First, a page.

Hello, fellow bibliophiles! Today, we are once again diving into the history of Canadian literature. People often hail Charles GD Roberts as “The Father of Canadian Literature”.
But why does he hold such a prestigious title? Read on to learn more about him and his work!
A Brief Biography of Charles GD Roberts
Sir Charles George Douglas Roberts was born on January 10, 1860 in Douglas, new Brunswick. His poetry and prose writing has a significant impact on Canadian literature. His family valued literature and education, which led him to attend the University of New Brunswick.
His early exposure to literature and his natural flair for writing set the stage for a remarkable literary career.
Why Roberts is the Father of Canadian Literature
Roberts is often revered as the “Father of Canadian Poetry” for good reasons. He was a pioneer in a time when Canadian literature was still in its infancy.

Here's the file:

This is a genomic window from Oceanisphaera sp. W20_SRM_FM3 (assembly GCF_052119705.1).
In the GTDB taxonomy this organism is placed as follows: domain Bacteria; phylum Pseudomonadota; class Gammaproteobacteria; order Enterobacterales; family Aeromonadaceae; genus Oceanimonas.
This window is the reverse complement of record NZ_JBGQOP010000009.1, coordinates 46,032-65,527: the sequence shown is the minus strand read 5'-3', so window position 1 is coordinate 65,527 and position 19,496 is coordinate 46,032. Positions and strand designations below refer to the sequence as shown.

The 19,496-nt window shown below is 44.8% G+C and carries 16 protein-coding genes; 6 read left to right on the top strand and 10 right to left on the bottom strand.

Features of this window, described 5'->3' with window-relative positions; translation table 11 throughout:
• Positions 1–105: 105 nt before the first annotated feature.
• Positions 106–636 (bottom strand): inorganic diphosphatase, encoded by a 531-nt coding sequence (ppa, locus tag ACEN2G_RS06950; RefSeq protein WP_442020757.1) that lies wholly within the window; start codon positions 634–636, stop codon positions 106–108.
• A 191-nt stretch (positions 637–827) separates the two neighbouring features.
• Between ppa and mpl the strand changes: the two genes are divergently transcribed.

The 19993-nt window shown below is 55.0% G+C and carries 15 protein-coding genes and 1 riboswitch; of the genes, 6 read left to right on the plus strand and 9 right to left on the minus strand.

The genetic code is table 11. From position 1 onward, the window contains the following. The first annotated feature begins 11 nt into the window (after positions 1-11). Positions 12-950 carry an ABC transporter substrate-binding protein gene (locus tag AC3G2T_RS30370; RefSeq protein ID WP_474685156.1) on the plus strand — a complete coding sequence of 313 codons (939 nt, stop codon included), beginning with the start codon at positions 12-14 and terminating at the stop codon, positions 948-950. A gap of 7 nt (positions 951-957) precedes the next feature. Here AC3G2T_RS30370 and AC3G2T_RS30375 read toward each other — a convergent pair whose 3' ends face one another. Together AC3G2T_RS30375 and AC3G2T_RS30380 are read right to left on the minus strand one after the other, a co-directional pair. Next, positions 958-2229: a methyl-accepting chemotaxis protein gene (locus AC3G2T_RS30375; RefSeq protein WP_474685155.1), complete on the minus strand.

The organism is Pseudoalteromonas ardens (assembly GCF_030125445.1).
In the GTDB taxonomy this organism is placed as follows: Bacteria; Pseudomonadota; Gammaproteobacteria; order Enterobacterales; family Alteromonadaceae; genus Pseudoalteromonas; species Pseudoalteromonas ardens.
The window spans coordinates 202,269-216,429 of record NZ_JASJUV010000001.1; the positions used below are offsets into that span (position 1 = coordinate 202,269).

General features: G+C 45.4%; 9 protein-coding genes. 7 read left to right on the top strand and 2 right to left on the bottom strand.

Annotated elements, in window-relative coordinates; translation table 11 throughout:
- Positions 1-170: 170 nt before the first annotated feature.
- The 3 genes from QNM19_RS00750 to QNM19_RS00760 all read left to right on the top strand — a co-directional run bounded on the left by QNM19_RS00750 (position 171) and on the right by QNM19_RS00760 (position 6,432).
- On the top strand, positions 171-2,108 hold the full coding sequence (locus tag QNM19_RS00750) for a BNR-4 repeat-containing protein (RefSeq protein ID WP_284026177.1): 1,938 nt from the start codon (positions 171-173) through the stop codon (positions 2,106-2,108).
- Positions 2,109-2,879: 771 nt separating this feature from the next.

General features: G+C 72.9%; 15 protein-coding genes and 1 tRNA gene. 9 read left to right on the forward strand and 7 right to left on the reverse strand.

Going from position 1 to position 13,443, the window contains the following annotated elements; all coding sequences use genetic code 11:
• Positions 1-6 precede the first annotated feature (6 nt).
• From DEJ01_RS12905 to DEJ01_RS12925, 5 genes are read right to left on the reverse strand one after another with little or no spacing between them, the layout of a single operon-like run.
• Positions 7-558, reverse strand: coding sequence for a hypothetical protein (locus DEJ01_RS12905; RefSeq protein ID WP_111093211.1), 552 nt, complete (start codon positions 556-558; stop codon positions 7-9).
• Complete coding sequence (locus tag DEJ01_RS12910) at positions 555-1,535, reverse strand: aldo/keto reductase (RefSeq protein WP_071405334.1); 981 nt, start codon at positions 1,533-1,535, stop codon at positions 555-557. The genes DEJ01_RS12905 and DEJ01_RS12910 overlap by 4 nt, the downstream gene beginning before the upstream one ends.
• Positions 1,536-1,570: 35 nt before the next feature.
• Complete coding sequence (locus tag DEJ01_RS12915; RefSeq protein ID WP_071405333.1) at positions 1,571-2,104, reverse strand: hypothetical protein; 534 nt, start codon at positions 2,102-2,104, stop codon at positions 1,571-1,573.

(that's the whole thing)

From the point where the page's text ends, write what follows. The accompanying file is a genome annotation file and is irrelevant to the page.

His contemporaries include figures like Archibald Lampman and Duncan Campbell Scott, who were part of the Confederation Poets. Together, they helped establish a distinctly Canadian voice in literature. His writings often reflected the landscape, culture, and ethos of Canada, laying the groundwork for future Canadian authors.
Notable Works of Charles GD Roberts
Roberts’ work is as diverse as it is influential. His most celebrated works include “Orion and Other Poems” and “In Divers Tones.” These collections showcase his profound love for nature and his ability to evoke the Canadian wilderness with vivid imagery.
Roberts was also a forerunner in the genre of animal stories, akin to the works of Ernest Thompson Seton. His move to New York and later return to Canada marked significant periods in his writing career.
In his later years, Roberts served in the British Army during World War I. This experience influenced his later works, including “Tantramar Revisited.” His ability to intertwine his experiences and observations with the Canadian landscape made his work deeply personal yet universally appealing.
Sir Charles GD Roberts’ legacy as a Canadian poet and author is undeniable. His pioneering efforts not only established a foundation for Canadian literature but also inspired generations of Canadian authors. His works remain a testament to the rich cultural and natural heritage of Canada, and his title as the “Father of Canadian Literature” is well-deserved.